Dope Screen 14 articles

Dope

2015

Dope Poster
  • [Famuyiwa is] pitting the era’s hood movies against the self-questioning buppie intellectuals of NBC’s A Different World. The film’s convoluted argument is that it’s not pitting gangstas against geeks — it’s society, it’s you, Sundance audience. Malcolm is told that his personal essay for Harvard has to be personal. It is instead self-righteous and bogusly, abstractly defensive

  • “Dope,” an eager-to-please comedy from Rick Famuyiwa, hinges on three black high school nerds from Inglewood, Calif., who accidentally and without any real ethical self-reflection become involved in a drug deal. Mr. Famuyiwa blithely traffics in toxic stereotypes and some dubious comedy (there’s a deadly shooting played for laughs and a corrupt black Harvard graduate) only to then wag a finger at the audience for ostensibly buying into the kind of stereotypes the movie has just deployed.

  • Dope’s trio of Engelwood-bred Oreos are ciphers—even the most well-developed of them, Malcolm (Shameik Moore), an ostensibly Harvard-bound, high-top fade-wearing early-90s hip-hop obsessive who, when he isn’t writing college essays about what day was Ice Cube’s “good” one or masturbating to social media photos, is unimaginatively written.

  • Dope is a drug caper, heist film, and coming-of-age saga wrapped into one, and it feels noticeably constrained by a familiar and forced holding pattern. It's abundant in gags and conversations that, while often smart, our pop culture has already proffered.

  • Strip away some of the artifice and we'd most likely be queuing up to hail this as one of the boldest, most bracingly original films of the year. As things stand, for all the meticulous attention to detail, quotably snappy (if slightly affected) dialogue and bright performances (aside from the three leads, Zoë Kravitz and A$AP Rocky, making his acting debut, are particularly good) the story simply doesn't measure up.

  • Sight & Sound: Ashley Clark
    July 31, 2015 | September 2015 Issue (p. 73)

    On one hand, it's tempting to laud Dope for broadening the ethnic, racial and socioeconomic scope of what we've come to expect from the teen-movie genre, a playing field which, as Charlie Lyne's recent documentary Beyond Clueless effectively demonstrated, is largely populated by white middle-class types. Yet the film gives Malcolm and his friends little to work with beyond cynical surface signifiers of cultural taste.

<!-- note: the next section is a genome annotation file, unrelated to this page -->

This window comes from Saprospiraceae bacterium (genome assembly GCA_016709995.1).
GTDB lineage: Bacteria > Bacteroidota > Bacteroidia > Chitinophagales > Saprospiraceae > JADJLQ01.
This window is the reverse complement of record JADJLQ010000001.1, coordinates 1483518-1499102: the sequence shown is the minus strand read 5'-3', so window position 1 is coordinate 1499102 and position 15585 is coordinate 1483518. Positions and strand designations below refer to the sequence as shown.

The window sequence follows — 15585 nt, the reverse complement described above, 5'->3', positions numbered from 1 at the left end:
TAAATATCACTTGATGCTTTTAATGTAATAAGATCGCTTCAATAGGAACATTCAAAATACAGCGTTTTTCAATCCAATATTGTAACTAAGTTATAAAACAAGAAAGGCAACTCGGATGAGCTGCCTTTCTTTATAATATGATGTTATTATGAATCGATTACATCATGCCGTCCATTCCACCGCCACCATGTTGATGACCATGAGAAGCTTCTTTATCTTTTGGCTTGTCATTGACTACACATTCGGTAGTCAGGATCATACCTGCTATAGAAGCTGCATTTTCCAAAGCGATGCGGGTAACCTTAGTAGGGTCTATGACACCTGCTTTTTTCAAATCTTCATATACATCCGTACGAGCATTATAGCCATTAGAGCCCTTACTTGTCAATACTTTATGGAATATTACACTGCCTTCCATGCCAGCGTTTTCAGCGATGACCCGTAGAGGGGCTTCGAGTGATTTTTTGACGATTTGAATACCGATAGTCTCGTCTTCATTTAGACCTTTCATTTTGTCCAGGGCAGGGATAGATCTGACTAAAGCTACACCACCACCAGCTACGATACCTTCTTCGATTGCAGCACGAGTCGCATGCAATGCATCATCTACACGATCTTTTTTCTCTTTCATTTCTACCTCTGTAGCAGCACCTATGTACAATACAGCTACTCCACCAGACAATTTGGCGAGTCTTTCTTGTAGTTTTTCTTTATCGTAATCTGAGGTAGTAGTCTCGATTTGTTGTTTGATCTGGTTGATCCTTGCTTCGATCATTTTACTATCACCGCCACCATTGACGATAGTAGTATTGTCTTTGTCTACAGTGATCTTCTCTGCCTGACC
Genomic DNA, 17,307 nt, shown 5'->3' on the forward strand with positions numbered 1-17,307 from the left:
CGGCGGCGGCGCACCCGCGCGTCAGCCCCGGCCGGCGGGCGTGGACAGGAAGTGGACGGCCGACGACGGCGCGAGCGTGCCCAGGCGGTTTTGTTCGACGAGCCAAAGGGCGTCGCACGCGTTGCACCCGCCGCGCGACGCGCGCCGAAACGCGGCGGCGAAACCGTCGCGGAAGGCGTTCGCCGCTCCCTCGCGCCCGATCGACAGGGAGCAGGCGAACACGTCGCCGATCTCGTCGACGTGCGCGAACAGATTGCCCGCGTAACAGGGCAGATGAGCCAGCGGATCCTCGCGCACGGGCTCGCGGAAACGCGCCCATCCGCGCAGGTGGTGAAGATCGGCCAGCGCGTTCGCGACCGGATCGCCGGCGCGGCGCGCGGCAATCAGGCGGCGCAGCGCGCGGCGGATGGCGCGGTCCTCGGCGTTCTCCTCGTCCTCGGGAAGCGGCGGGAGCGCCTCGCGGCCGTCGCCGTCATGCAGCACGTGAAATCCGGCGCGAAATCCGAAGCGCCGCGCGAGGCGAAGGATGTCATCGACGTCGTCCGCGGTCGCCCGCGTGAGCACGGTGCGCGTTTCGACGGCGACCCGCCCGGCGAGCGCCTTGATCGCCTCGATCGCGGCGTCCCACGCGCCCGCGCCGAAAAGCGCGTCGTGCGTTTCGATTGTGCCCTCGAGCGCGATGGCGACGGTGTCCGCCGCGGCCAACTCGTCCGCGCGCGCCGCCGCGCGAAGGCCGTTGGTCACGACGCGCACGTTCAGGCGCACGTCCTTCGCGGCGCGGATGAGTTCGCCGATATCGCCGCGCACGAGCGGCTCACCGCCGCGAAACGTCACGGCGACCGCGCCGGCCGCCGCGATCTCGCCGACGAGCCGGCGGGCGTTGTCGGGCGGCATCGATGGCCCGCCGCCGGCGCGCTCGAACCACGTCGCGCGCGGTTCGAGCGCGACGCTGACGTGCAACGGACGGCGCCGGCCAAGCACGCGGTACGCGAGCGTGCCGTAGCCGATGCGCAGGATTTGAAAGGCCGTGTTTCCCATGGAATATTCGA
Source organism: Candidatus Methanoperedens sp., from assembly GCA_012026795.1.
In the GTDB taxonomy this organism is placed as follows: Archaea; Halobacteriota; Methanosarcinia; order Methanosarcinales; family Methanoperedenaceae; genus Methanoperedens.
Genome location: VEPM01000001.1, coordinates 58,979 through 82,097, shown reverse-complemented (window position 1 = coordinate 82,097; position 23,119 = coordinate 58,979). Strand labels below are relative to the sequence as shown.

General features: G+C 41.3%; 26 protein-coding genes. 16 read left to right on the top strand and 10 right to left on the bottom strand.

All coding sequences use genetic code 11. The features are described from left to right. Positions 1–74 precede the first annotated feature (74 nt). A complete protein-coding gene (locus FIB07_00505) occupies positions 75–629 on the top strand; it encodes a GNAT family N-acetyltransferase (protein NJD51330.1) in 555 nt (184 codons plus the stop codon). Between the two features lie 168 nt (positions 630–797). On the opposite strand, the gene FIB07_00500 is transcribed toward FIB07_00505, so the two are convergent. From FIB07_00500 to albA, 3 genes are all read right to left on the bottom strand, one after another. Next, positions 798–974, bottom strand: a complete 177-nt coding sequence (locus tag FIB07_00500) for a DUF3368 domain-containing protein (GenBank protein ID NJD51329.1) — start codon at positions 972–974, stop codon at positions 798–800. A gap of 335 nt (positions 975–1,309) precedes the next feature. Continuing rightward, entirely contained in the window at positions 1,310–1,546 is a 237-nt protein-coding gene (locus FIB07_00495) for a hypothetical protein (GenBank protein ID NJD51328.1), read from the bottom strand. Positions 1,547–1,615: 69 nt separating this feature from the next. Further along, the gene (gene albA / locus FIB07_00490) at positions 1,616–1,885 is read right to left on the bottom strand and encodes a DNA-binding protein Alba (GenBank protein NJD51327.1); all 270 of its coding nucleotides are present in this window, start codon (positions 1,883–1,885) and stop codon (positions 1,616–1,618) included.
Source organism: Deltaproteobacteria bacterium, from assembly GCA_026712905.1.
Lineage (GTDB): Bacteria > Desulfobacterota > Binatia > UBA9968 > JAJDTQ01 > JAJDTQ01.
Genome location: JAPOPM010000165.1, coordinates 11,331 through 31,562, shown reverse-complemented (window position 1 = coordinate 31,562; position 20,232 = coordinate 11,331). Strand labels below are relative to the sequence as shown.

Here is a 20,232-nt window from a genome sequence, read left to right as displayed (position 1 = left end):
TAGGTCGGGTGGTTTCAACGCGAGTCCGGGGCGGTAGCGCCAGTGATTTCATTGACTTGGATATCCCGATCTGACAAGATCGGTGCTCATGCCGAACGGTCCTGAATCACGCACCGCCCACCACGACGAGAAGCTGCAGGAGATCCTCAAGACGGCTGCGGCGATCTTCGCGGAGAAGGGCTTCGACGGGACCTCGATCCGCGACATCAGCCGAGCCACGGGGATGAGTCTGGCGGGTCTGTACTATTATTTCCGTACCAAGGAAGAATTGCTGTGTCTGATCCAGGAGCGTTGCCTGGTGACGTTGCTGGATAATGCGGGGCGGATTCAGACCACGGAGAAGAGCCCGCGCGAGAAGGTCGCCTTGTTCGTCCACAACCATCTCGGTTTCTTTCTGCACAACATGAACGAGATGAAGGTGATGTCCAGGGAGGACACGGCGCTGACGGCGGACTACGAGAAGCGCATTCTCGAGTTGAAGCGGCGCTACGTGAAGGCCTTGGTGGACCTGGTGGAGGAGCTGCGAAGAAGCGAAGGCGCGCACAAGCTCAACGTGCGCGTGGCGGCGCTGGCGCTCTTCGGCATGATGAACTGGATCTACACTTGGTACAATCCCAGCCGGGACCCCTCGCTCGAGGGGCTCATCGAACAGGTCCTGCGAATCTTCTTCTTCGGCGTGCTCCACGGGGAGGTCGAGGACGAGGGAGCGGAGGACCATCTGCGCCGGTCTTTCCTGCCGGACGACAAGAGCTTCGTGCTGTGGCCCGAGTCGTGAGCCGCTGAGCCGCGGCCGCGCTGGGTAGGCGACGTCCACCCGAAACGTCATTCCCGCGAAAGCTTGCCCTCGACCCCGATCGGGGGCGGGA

• If I didn’t find the hilarity enough to outweigh the flaws, that’s largely irrelevant. This movie was principally touted as a certification of the worth of young black nerds onscreen and off, and whether it works is up to them.

  • Opening credit for "I am Other Entertainment" is a red flag, ditto some of the early narration - "For most geeks, a bad day might be being the butt of jokes in class [or] being beat up by a jock. But when you live in the Bottoms, a bad day might be accidentally getting killed" - but in fact this is way too goofy to be seriously didactic, more like a frantic comedy with some eye-rolling bits that make you wonder if 90s Tarantino is about to come back in fashion with the rest of the 90s nostalgia.

  • Looking for a comedy that’s just energetic and goofy and flat-out fun? Keep an eye out for Dope, which manages to put a lighthearted spin on the adventures of Inglewood kids who are trying to avoid being shot and killed by drug dealers.

  • The humor is broad and often cartoonish, but that doesn’t preclude it from being occasionally incisive. Nor, for that matter, does Dope’s breathless messiness cancel out the charm of Famuyiwa’s quick-cut filmmaking, which syncretizes slick techniques and old-school tastes.

  • A minor film on a major subject... Though there are outbursts of deadly violence and a constant risk of arrest, Famuyiwa keeps the tone light. He rushes through Malcolm’s learning curve in criminal enterprise and sketches the heart of the film in comic asides that suggest his stifled flair for satire.

  • Dope is a return to indie production for its director, Rick Famuyiwa, who has worked in and out of the Hollywood system since the mid-1990s. It has a lot of appealing elements: Moore and his co-stars, including Zoë Kravitz as an insouciant hipster, and Chanel Iman as a seductive party girl who makes a pretty lewd spectacle of herself; a euphoric, post-Tarantino soundtrack which saves its best till last; and a luscious, smokily sun-baked look from cinematographer, Rachel Morrison.

  • There’s a good reason Rick Famuyiwa’s Dope has hit Sundance like a neutron bomb. Amid the worthy coming-of-age stories and quirky romances and moody ennui, there was no way an infectiously entertaining, twisty-turny punk-comedy-thriller wasn’t going to stand out. But that it somehow manages to be all that while also offering a savvy look at race and achievement in our hyperconnected age? Boom.

  • Last month. I described it as simply a "lively comedy," giving short shrift to its passages of serious drama, social commentary, and shocking violence. Yet these forays into other genres speak to the film's energy and ambition—qualities to which I was more receptive when I saw the movie a second time. Like the early French New Wave films, Dope aspires to a mode of filmmaking that regards all genres as equally fertile grounds for creative expression.

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